|Naruto: Gekitō Ninja Taisen! 4|
| (ナルト-激闘忍者大戦! 4, Naruto: Gekitō Ninja Taisen! 4)
|Video game info|
|Series||Naruto: Clash of Ninja|
|Previous||Naruto: Gekitō Ninja Taisen! 3|
|Next||Naruto Shippūden: Gekitō Ninja Taisen! EX|
|Japanese||November 21, 2005|
Naruto: Gekitō Ninja Taisen! 4 is the fourth instalment of the Gekitō Ninja Taisen series.
The game's story and roster covers the events from the Search for Tsunade arc to the Sasuke Recovery Mission. However, extra liberties are taken such as the Sound 4 tempting Sasuke's leave whilst Naruto and Sakura are within presence (prompting Naruto to try and stop Sasuke earlier) and Itachi and Kisame getting into scuffles with the Sound 4 beforehand.
The game fleshes out the tag team mode from the last game, referred to as 3-man cell, which allows groups of characters to fight each other in turn. Most of it remains the same, only Gekitō Ninja Taisen! 4 enables certain combinations of team members having special attack combinations (done with forward+special). The 3-man cell mode also enables either 1 on 1, 2 on 2, 3 on 3, 3 on 1, 3 on 2 and 2 on 1, all in one tag mode. The Crisis Special system is also less apparent, as characters' health bars no longer glow or show any indication of some sort when Crisis mode is in play.
The Crisis Specials themselves are also remapped (mainly to down+special button), which however causes them to instead have slightly more startup in trade of being easier to access (if they have the same startup initial blow animation as neutral specials). This is the first Gekitō Ninja Taisen/Clash of Ninja game to feature backward specials with the input "back+special button" (Naruto Shippūden: Clash of Ninja Revolution 3 reuses this concept). However, all possible transformation-based specials/secret techniques are now all mapped to back+special, regardless of the availability of a down+special input for certain characters.
Running dodges have also been added, allowing for an extra mobility option which prevents running from being a 100%-committal option (either they can safely stop running after the dodge, or they can continue running just after inputting it if they are still holding a forward direction). Also in this game is the ability to perform a Body Replacement Technique with the "dodge left" button to instead teleport out of harm's way back on the ground in neutral state without perform an automatic counterattack, allowing the user to setup their own offense and/or maintain neutral. Using the "dodge right" button instead performs the original counterattack function.
In the prequels of the series, the guard was infinite and couldn't be broken. Now in this game, there is a little bar with five dots near the health bar that represents the strength of the character's guard. As attacks are blocked, the dots will disappear and the guard colour will change from blue to yellow to red. If a player keeps blocking when their guard is red and all five dots are gone, the guard can shatter via a guard crush which leaves the defender vulnerable and losing all of their chakra while suffering a small amount of damage upon the guard crush. The guard will immediately reset to full strength if it's broken; furthermore, if a character is not guarding, their guard meter will regain dots/strength over time. Each character secretly has their own varying value of guard meter units.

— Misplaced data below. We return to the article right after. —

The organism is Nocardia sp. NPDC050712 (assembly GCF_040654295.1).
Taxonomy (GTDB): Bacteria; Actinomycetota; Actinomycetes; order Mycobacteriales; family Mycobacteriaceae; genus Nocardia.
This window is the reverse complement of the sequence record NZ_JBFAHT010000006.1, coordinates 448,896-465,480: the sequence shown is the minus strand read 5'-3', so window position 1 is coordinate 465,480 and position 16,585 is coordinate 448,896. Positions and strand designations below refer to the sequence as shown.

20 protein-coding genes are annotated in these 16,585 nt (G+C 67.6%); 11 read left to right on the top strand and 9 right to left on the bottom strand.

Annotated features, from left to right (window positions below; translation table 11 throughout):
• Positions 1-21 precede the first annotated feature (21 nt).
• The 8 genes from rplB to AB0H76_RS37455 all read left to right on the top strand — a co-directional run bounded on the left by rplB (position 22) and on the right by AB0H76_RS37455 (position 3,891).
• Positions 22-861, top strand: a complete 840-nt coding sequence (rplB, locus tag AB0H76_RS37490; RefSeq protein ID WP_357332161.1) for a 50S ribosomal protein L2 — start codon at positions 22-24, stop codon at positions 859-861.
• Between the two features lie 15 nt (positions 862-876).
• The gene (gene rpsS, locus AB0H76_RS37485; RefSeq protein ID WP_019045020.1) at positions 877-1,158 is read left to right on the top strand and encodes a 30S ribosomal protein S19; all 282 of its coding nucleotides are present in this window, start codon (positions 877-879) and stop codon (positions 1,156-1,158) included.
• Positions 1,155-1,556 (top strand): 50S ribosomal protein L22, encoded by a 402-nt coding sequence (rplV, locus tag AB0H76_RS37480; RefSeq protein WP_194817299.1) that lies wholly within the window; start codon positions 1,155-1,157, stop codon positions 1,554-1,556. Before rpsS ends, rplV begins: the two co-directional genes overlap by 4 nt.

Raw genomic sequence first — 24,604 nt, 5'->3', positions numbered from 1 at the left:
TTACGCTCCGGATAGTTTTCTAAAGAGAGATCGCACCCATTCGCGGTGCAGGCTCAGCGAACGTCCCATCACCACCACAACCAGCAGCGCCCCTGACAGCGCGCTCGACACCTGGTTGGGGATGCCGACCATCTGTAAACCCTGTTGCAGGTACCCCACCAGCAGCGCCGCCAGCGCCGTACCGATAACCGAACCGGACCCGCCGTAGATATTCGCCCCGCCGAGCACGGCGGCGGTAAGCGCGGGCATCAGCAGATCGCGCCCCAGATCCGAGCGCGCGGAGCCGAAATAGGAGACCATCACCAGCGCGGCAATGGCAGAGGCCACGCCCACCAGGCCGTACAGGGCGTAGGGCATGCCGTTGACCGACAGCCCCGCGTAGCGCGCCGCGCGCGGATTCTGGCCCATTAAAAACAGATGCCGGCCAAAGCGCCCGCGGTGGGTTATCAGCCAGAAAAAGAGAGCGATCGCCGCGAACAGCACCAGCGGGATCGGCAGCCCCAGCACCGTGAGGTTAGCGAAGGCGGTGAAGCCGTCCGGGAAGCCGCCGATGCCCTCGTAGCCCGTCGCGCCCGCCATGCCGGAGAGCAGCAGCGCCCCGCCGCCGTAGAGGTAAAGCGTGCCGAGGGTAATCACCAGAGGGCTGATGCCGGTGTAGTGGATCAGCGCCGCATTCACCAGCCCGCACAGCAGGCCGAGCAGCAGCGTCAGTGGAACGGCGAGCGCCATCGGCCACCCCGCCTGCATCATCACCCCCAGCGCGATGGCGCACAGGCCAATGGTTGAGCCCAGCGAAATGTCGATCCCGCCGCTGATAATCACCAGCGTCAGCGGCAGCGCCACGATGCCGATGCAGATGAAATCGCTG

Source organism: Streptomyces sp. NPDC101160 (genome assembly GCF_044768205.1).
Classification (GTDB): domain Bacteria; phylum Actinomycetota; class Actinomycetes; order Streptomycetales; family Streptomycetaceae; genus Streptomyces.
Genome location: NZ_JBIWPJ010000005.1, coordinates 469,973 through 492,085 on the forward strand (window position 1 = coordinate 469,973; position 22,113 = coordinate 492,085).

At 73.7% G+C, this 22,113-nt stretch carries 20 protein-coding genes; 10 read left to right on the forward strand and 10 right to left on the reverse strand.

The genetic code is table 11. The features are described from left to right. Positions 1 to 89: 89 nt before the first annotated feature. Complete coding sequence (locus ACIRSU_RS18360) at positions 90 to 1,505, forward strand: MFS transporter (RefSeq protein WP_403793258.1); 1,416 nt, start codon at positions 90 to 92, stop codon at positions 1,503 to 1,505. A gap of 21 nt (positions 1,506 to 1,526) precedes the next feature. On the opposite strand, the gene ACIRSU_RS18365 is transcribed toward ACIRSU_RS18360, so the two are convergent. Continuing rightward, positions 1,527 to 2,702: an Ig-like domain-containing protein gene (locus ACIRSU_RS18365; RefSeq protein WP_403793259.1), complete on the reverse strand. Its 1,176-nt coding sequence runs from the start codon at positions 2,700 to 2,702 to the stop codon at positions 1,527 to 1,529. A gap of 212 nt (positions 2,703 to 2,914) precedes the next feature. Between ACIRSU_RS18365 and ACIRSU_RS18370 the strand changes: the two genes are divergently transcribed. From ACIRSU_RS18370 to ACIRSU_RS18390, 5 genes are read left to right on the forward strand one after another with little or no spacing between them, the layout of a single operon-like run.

Another new feature to the gameplay of this game is the use of the Chakra Cancel (also dubbed as "Y-Cancel"); a type of anywhere-meter-costing cancel that instantly returns the attacker to neutral state upon any attack landed only on an airborne. This normally costs 25% chakra and is done with the throw button in the middle of a connecting attack; however, any attack that inflicts a sweep knockdown effect, is coded with a mid-airborne state (including ones that can also crush low attacks), an attack that is whiffed, landed on a grounded opponent, or blocked, or any projectile attack cannot be chakra-cancelled like so.
However, upon executing a Chakra Cancel successfully, the user will enter a stance for a few seconds which can be freely cancelled by anything else. Another caveat to Chakra Cancels are that they scale down combos heavier on top of the natural 5%-across-the-board damage scaling for combos in general. The window to execute a Chakra Cancel is when an attack's hitbox is no longer active, which is separate from the ending animation of the cancel-able attack itself.